While Inge calls the play a comedy, this is a serious comedy and the themes that hold the play together are not about the extremes of human nature and behavior, but rather about those things that bring us together and, ultimately, keep us apart.
TODAY ONLY! To celebrate the first day of spring (3/20), we are offering 40% OFF tickets to any performance of BUS STOP!
What makes Milwaukee? Theater. Words. Photography. In fact, Milwaukee Chamber Theater's production of A Thousand Words, written by Gwendolyn Rice, is what is making Milwaukee right now.
by Mike Fischer, Milwaukee Journal Sentinel; A picture may be worth 1,000 words, but can it ever do justice to the ghosts caught in the frame? Should we even care, as long as the resulting images entertain - and sell?
by Jim Higgins, Milwaukee Journal Sentinel; "A Thousand Words," Gwendolyn Rice's new play inspired by the great photographer Walker Evans, takes place in Kansas and New York, and involves Cuba. But the Madison playwright's Wisconsin work experiences raised crucial questions she pursues in the play.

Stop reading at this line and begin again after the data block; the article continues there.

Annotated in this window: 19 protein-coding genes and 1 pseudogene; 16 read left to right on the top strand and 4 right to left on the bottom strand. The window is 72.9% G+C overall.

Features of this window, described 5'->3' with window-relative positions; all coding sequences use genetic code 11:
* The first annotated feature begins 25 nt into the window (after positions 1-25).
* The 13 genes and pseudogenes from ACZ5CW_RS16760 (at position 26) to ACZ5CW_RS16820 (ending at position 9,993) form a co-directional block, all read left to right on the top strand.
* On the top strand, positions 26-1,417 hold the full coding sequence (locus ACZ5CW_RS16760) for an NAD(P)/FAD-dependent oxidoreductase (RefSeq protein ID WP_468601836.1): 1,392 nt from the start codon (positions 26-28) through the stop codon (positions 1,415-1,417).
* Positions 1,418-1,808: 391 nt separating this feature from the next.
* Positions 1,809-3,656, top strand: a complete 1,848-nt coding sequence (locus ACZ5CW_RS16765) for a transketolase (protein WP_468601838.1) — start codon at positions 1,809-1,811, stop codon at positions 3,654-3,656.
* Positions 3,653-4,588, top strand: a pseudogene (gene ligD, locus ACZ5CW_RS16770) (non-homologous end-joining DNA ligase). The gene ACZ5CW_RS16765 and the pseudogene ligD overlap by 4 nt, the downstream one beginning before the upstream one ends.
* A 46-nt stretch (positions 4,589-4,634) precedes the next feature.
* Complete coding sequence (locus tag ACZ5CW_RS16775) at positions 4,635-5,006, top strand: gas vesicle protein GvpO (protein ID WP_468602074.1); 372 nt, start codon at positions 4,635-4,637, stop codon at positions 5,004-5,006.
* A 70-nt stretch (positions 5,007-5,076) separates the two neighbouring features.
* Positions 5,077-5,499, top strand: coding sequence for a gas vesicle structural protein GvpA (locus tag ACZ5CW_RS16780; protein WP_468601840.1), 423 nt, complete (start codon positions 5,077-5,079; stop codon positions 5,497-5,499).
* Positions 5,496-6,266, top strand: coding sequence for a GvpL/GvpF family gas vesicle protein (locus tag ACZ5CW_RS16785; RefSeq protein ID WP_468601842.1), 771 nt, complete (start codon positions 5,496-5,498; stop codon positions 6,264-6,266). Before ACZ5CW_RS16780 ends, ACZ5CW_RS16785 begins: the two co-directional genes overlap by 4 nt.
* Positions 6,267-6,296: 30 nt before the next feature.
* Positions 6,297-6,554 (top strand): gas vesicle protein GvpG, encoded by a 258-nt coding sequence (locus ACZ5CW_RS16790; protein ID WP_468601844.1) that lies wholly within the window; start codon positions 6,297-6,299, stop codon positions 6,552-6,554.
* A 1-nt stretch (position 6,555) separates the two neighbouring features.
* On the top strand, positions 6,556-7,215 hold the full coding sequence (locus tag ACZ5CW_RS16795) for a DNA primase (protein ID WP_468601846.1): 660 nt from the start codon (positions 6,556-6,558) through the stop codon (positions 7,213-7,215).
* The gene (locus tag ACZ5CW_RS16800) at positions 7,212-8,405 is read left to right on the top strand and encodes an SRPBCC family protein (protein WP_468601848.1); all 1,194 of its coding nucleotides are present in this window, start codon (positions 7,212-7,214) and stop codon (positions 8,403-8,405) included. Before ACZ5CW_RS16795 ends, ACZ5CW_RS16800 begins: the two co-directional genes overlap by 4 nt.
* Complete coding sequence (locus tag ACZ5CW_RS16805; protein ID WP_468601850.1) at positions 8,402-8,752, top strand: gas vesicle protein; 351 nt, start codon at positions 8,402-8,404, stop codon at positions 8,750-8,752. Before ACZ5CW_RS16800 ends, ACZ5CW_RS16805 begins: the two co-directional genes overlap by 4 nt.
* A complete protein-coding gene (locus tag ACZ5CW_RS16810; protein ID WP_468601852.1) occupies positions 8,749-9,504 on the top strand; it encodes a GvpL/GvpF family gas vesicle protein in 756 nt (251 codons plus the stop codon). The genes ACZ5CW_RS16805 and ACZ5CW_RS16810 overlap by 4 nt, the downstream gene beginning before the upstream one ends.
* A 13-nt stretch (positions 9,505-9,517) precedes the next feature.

WUWM's Bonnie North interviews A THOUSAND WORDS playwright Gwendolyn Rice!
Watch John McGivern's "Footlights Minute" interview with actress Molly Rhode!
by Jenna Kashou, Inside Milwaukee.com; Just as life can be unexpected, inspiration can also happen at serendipitous or seemingly irrelevant moments. Like reading a newspaper, for example. An article about a set of old photographs by a Depression-era photographer, propelled Madison-based playwright Gwen Rice into a research frenzy back in 2004.
Check out this new preview video for A THOUSAND WORDS featuring footage from the Madison production and interviews with director Jennifer Uphoff Gray and actors Georgina McKee & Molly Rhode. (Click more info to watch)
“There is no single work of art or literature that summarizes the deep concern with poverty in the 1930s. The work of documentary photographers like Walker Evans may come the closest, in part because the unvarnished humanity of their subjects seemed to transcend its historical moment.” ~Dancing in the Dark: A Cultural History of the Great Depression, by Morris Dickstein